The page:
Even when we are moved by the devastating impacts of plastic pollution in developing countries, the distance and scale of the problem can leave us with feelings of apathy and overwhelm - as if any action we could take would be so insignificant as to render it a waste of time. This is not, however, the case. Change is not only possible, it’s happening! And the choices and actions that people around the world are taking in their everyday lives are playing a critical part in this.
We have seen it throughout history, when a movement of ordinary people starts to pray, live differently and speak out, extraordinary things become possible. On our own, our small steps may feel like drops in the ocean but they are in fact part of the turning tide. With that in mind, here are three powerful ways as Christians in Australia we can help to turn the tide on this rubbish problem.
As citizens and consumers we can urge companies and governments to play their part in addressing the problem of plastic pollution. The people who hold positions of commercial and political leadership need to hear how important this issue is to the people who buy their products or vote them into power - and they need to be held to account for the actions they take in response. In the first instance, this means calling on the companies who are driving the production of single use plastics to take responsibility and commit to the actions that are needed to address the problem. We can also look for ways to engage with our political representatives, speaking up in support of policies and initiatives that help people in poverty and our planet to flourish.
God calls us to pursue abundant life, not an abundance of things. Yet today, Australians are consuming an overabundance of plastic - hundreds of thousands of tonnes of it every year. At the same time as calling for companies to act, there are many ways we can take steps to reduce our own use of single-use plastic. It may be making the switch to reusable water bottles, shopping bags or coffee cups; cutting out non-essential plastic items like cotton buds, glitter and plastic straws; or choosing to buy groceries and toiletries with less or no packaging. It can be hard to break the habit of disposable, convenience consumption but even the small stuff counts and change inevitably gets easier with time.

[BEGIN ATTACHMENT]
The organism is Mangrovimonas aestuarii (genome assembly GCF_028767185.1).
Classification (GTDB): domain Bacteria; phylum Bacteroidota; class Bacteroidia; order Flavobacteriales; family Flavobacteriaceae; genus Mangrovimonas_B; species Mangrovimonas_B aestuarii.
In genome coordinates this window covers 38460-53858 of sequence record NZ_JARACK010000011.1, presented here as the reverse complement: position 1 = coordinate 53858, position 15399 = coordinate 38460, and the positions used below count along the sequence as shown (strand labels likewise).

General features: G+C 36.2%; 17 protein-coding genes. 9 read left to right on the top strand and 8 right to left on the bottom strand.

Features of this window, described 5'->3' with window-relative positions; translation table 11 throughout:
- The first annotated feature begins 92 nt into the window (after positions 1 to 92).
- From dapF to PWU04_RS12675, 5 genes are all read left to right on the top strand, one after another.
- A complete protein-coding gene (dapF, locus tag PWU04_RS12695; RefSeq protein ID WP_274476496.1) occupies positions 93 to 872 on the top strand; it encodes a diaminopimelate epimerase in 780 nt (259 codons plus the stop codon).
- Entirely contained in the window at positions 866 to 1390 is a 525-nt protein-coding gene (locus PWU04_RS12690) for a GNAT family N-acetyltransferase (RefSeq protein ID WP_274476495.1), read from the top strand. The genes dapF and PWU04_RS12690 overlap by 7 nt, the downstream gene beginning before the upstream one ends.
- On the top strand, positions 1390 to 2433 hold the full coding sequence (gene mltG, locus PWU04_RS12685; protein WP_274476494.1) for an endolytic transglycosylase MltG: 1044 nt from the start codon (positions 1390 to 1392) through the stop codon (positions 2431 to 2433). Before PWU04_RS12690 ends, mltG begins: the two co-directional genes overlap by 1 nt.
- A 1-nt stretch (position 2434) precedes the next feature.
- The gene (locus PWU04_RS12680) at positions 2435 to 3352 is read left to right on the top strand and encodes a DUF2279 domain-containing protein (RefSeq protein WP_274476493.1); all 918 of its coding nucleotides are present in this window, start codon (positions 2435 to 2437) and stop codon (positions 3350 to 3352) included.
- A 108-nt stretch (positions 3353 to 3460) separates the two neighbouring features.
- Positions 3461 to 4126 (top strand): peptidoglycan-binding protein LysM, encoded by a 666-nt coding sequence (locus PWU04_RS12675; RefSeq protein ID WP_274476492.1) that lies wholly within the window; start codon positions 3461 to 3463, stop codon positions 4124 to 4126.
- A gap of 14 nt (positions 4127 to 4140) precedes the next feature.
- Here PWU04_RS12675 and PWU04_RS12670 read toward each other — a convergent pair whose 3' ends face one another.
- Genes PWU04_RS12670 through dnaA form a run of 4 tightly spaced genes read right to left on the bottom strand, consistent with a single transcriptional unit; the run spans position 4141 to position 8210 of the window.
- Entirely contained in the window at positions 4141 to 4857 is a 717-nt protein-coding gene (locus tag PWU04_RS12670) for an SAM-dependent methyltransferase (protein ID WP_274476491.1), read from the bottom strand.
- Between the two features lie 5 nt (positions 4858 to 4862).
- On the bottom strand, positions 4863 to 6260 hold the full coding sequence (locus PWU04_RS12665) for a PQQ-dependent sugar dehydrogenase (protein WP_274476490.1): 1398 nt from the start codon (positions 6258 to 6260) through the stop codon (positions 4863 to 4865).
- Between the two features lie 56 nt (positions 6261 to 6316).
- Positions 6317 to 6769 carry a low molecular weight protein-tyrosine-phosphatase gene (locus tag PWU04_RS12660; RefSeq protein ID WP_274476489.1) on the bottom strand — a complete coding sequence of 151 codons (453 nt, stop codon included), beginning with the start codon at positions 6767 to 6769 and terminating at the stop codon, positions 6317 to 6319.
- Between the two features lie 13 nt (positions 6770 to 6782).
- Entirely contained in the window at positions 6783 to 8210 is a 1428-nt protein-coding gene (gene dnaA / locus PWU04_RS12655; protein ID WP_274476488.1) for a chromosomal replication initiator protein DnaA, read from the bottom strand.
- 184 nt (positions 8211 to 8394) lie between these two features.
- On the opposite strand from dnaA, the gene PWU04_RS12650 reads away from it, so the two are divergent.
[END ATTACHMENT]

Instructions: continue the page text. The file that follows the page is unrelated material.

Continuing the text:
As more and more people change their lifestyle behaviours, this starts to shift our social norms and values - which, in turn, feeds back to the companies who want to sell us their products and the politicians who want our votes. In the meantime, living out the changes we want to see helps to strengthen our resolve and provide opportunities to talk about the issue with the people in our lives.
Our voices are stronger when we speak together. We can amplify the action we take individually by joining with others who are also passionately speaking up and taking action for the cause. We can do this by becoming more actively involved with TEAR campaigns and activities or using some of the fun and creative ideas in the Rubbish Campaign Church Resource to involve our friends and church communities in the campaign.
Speaking out against the status quo and making choices to live our own lives differently can be uncomfortable at times - we can experience resistance (or disinterest) from others as we embrace new ideas and behaviours. Making the most of opportunities to connect with like-minded people who share our faith, passion and conviction can play a big part in sustaining us through the more challenging seasons of our journey. These opportunities also allow us to encourage and embolden others in the movement through our shared stories and experiences.
Our everyday actions do matter. Every choice to step up, speak out and do things differently has an impact. When Jesus was asked to name the greatest commandment, he replied with two: to love God with all our heart, soul and mind and to love our neighbours as ourselves. These commands are meant to shape and infuse every aspect of our lives. Using our voices, spending our money differently, working with others on behalf of the people who are being hardest hit by the impacts of plastic pollution - these are powerful and tangible ways to put our love into purposeful, selfless action.